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The Kansas Legislature voted to override Democratic Governor Laura Kelly’s veto of a couple of election reform bills Monday.

Inspired by controversies from the 2020 election, the bills aimed to prevent similar fights from taking place in future elections. Kelly vetoed the bills last month claiming that the legislation was “designed to disenfranchise Kansans,” according to the Kansas City Star.

The Star described each bill:

House Bill 2332 prohibits the executive and judicial branches of government from altering election laws. It also prevents the Secretary of State from entering into consent decrees with a court without legislative approval. … House Bill 2183 focuses largely on mail-in voting. It limits who is permitted to return a mail-in ballot for another person and makes it a misdemeanor for one person to return more than 10 mail-in ballots. The measure also requires the signature on a mail ballot to match the signature election officials have on file, creating a potential for votes to be discarded, and bans the Secretary of State from extending mail-in vote deadlines.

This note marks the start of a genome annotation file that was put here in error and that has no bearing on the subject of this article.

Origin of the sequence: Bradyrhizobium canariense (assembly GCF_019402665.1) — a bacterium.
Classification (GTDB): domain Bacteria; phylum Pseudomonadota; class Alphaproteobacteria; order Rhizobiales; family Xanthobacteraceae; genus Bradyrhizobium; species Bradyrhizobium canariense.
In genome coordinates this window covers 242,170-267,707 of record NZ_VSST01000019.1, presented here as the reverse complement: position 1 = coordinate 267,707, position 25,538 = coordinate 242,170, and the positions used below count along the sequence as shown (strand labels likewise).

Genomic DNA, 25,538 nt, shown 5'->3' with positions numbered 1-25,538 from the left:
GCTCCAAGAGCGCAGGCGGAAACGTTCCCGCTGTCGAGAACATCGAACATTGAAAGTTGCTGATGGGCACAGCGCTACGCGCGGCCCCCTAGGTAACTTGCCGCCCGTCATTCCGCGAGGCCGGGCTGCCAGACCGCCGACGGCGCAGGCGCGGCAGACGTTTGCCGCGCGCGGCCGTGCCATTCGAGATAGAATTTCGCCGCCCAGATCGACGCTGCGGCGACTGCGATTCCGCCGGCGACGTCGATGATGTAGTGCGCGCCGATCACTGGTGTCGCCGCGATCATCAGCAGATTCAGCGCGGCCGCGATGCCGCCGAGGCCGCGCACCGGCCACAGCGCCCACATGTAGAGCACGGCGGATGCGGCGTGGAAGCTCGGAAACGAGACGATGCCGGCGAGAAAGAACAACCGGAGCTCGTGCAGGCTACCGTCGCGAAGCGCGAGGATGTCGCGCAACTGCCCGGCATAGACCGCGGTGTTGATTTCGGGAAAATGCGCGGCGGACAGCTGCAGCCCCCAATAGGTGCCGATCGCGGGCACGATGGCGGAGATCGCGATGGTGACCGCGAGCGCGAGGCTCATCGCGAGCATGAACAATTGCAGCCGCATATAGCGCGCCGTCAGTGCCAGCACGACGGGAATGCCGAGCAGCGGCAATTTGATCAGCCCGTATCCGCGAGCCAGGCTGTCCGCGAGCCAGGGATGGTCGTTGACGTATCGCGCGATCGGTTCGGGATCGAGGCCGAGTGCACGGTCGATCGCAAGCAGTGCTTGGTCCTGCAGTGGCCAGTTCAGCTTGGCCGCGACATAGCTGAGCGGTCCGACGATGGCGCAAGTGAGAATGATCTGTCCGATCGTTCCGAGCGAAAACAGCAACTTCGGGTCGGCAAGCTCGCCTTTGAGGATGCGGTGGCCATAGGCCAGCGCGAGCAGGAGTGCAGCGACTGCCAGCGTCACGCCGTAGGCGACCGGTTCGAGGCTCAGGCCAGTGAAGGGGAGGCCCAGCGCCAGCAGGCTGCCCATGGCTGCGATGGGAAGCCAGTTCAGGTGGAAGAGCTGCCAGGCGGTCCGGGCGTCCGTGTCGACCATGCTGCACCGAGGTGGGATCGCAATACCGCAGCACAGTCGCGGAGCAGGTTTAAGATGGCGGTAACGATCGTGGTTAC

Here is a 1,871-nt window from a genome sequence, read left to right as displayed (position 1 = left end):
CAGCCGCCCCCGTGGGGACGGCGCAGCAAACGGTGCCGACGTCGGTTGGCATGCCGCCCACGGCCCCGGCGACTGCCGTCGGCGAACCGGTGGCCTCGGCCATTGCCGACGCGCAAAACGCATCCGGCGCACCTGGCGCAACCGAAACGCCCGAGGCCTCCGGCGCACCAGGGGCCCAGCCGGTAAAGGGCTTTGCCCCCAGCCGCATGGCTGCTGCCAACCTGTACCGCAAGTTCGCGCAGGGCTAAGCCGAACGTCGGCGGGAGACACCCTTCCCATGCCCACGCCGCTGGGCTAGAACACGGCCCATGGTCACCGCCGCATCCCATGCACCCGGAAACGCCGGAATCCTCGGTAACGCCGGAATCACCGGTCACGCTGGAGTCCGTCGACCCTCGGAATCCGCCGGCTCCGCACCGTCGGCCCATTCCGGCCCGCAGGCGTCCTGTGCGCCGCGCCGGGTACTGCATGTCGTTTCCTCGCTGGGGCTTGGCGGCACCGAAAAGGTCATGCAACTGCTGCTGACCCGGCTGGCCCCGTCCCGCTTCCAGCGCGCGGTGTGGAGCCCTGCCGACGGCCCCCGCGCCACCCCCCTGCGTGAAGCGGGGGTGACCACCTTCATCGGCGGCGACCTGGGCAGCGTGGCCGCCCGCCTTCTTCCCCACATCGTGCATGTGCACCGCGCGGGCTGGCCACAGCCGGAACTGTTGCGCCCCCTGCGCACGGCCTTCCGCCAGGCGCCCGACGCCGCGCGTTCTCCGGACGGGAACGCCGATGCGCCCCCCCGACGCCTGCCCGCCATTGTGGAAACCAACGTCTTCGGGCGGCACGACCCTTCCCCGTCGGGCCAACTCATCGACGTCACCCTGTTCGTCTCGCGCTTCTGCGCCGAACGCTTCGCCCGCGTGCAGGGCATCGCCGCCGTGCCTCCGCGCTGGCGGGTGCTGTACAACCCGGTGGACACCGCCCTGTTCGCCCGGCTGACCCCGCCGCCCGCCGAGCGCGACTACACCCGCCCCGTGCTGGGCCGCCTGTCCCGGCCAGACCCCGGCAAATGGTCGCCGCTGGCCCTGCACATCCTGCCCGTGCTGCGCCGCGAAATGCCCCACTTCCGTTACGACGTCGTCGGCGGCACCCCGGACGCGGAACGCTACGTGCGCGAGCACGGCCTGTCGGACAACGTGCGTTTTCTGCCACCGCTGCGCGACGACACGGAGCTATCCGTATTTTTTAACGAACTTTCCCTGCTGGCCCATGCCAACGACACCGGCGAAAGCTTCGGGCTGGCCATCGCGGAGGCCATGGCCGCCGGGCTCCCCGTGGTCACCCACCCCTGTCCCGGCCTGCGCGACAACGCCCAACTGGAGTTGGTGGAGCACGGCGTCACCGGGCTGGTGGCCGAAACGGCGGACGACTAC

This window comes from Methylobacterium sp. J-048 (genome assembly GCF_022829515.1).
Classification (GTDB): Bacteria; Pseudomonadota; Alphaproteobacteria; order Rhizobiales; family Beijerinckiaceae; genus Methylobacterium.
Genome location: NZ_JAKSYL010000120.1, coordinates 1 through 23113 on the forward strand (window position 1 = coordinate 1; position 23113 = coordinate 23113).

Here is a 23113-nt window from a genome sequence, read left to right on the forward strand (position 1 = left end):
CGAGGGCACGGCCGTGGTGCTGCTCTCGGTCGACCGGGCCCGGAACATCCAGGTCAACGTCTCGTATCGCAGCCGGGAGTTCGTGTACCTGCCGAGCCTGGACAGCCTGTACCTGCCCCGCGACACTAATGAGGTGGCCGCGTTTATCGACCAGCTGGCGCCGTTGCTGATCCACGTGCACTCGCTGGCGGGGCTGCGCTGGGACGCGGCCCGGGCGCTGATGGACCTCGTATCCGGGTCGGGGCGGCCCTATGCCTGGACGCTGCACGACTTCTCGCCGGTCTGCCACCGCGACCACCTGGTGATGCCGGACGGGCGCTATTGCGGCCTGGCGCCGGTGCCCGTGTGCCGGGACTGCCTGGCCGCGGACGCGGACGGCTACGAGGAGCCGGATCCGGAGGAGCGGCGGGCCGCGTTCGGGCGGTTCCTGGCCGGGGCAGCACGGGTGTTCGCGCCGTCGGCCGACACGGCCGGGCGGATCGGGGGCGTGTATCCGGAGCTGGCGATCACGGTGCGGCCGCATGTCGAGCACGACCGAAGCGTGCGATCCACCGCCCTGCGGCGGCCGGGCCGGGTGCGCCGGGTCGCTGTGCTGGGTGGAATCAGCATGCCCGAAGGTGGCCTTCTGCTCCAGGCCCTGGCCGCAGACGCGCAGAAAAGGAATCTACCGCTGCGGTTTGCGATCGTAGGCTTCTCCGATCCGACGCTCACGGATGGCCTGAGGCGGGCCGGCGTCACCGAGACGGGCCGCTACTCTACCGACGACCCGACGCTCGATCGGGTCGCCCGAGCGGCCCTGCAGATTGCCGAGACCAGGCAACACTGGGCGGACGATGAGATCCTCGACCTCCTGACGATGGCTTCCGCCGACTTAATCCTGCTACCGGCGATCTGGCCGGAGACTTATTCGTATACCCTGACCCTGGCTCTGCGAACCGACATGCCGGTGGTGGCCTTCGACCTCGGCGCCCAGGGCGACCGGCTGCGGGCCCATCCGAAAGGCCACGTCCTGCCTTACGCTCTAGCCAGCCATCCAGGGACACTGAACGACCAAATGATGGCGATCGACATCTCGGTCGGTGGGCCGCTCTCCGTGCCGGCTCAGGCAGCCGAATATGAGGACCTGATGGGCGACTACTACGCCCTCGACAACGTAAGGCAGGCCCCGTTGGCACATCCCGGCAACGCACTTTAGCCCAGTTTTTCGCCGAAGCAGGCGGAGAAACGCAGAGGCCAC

The bill also makes it illegal to backdate a postmark on a ballot and bars election offices from accepting money from any entity other than the state for administering elections.

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